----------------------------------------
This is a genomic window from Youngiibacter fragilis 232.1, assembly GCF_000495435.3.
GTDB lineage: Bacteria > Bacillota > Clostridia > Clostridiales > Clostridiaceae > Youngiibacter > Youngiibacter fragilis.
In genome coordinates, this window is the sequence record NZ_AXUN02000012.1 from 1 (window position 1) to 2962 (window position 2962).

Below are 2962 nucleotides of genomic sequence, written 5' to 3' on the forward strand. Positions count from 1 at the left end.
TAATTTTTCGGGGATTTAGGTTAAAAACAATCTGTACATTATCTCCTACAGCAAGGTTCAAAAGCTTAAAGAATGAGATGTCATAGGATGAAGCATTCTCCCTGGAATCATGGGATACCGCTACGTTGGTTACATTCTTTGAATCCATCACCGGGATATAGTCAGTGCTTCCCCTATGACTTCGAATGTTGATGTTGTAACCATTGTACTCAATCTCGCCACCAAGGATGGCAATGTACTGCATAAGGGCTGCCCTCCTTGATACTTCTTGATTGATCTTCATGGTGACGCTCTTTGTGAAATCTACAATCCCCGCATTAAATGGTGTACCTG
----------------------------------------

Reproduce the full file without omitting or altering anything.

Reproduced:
This is a genomic window from Youngiibacter fragilis 232.1, assembly GCF_000495435.3.
GTDB lineage: Bacteria > Bacillota > Clostridia > Clostridiales > Clostridiaceae > Youngiibacter > Youngiibacter fragilis.
In genome coordinates, this window is the sequence record NZ_AXUN02000012.1 from 1 (window position 1) to 2962 (window position 2962).

Below are 2962 nucleotides of genomic sequence, written 5' to 3' on the forward strand. Positions count from 1 at the left end.
TAATTTTTCGGGGATTTAGGTTAAAAACAATCTGTACATTATCTCCTACAGCAAGGTTCAAAAGCTTAAAGAATGAGATGTCATAGGATGAAGCATTCTCCCTGGAATCATGGGATACCGCTACGTTGGTTACATTCTTTGAATCCATCACCGGGATATAGTCAGTGCTTCCCCTATGACTTCGAATGTTGATGTTGTAACCATTGTACTCAATCTCGCCACCAAGGATGGCAATGTACTGCATAAGGGCTGCCCTCCTTGATACTTCTTGATTGATCTTCATGGTGACGCTCTTTGTGAAATCTACAATCCCCGCATTAAATGGTGTACCTG